And from our resident hardware expert:
From: firstname.lastname@example.org (Clay Sherrod) Mike is lucky that more serious damage did not occur; I recommend doing the disassembly procedure he references only as a last resort; anytime the tube assembly is intruded into, the OTA should be aimed at least a little bit upward to prevent the mirror from slipping, particularly when the focus shaft is disconnected. ANYTIME the focus knob, flex focus, or gear from the electric focuser is taken off the tube MUST be pointed upward to prevent this....without a knob or other stop, the focus rod can indeed become easily disengaged from the rear cell, thereby rendering the entire assembly - and your primary mirror - loose as a goose. My words on this are very plain and to the point: do NOTHING that will require you to get inside the telescope; take all types of preventative steps to assure that you do not get in a situation where the OTA must be taken off, unscrewed, removed from the rear cell, etc. In my opinion, there are some modest tweaks that can be done with the ETX....but inside the tube assembly, unless you are a constant tinkerer and looking to create more problems than you started with, is "no man's land." Dr. Clay
Subject: New 125 Sent: Saturday, July 6, 2002 18:48:56 From: email@example.com (Saber Properties Limited) Has anybody reviewd the new 125 against the old, on your site or anywhere else? Cheers, SamAnd:
From: firstname.lastname@example.org (Clay Sherrod) I have a brand new UHTC 125 coming in on Monday....I will review and post of Mike Weasner's site!! Stay tuned! Clay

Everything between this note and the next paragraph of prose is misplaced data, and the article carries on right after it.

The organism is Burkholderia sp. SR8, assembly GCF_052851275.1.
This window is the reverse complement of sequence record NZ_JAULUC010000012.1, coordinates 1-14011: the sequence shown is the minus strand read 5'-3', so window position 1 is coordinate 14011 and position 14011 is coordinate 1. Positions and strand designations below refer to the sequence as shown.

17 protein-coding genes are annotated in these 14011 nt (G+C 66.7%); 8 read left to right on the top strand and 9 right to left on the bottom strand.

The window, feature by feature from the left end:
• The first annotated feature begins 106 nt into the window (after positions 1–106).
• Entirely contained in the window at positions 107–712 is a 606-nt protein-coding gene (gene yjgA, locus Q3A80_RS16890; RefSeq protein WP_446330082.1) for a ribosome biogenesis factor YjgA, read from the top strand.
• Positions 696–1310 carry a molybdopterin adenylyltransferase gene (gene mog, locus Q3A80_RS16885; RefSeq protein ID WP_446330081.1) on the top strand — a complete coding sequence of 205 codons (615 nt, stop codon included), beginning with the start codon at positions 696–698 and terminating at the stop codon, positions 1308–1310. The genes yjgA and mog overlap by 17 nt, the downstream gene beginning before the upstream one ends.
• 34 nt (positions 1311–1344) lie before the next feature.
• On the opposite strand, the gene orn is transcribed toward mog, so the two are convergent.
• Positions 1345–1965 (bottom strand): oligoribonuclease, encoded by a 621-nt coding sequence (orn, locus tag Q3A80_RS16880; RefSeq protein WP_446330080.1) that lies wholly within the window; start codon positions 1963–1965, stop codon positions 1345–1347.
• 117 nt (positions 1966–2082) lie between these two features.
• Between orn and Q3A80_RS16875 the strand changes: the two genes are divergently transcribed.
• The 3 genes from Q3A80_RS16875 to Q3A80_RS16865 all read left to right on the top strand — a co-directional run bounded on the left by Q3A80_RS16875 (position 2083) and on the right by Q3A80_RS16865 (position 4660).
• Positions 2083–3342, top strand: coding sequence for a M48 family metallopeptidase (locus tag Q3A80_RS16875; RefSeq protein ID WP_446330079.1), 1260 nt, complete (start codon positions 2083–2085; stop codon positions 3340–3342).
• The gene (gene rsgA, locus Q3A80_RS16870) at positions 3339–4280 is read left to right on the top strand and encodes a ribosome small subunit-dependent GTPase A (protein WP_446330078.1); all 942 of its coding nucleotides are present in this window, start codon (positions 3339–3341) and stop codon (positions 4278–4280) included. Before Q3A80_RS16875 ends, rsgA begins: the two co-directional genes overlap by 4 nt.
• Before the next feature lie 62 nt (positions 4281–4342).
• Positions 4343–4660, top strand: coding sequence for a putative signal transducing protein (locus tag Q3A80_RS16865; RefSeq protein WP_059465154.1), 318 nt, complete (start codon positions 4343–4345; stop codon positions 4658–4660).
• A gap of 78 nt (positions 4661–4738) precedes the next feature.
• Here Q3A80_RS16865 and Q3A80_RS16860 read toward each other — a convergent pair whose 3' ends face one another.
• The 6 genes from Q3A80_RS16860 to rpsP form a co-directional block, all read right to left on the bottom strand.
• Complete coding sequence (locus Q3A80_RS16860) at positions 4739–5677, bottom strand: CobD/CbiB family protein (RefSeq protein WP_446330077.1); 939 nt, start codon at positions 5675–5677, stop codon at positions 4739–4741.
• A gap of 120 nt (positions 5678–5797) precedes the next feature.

Subject: Thanks Sent: Tuesday, July 2, 2002 8:16:59 From: email@example.com Thanks for your continued help. I have now tried to make up my mind if i should get the latest ETX125C or the Nexstar 5i telescopes. If the choice would be between the old nexstar 5 and the etx125, then, based on what i have read on the internet, as well as on your site, the choice would be the ETX125 - mostly because of the much better autostar features. However, the new 5i series has a port for an autoguider, which (if i understand correctly) will enable me to use an autoguider for astrophotography, which will guide automatically (otherwise i don't know what that port would be for). From what i have read, the ETX in it's current form does not support autoguiders. Can you confirm this ? It all boils down to wether or not i should wait for the nexstar 5i to come out. Thanks so much for your guidance MarcMike here: Currently there is no autoguider announced for the ETX line. As to the accuracy of the NexStar autoguider, we'll have to wait for the user and magazine reports.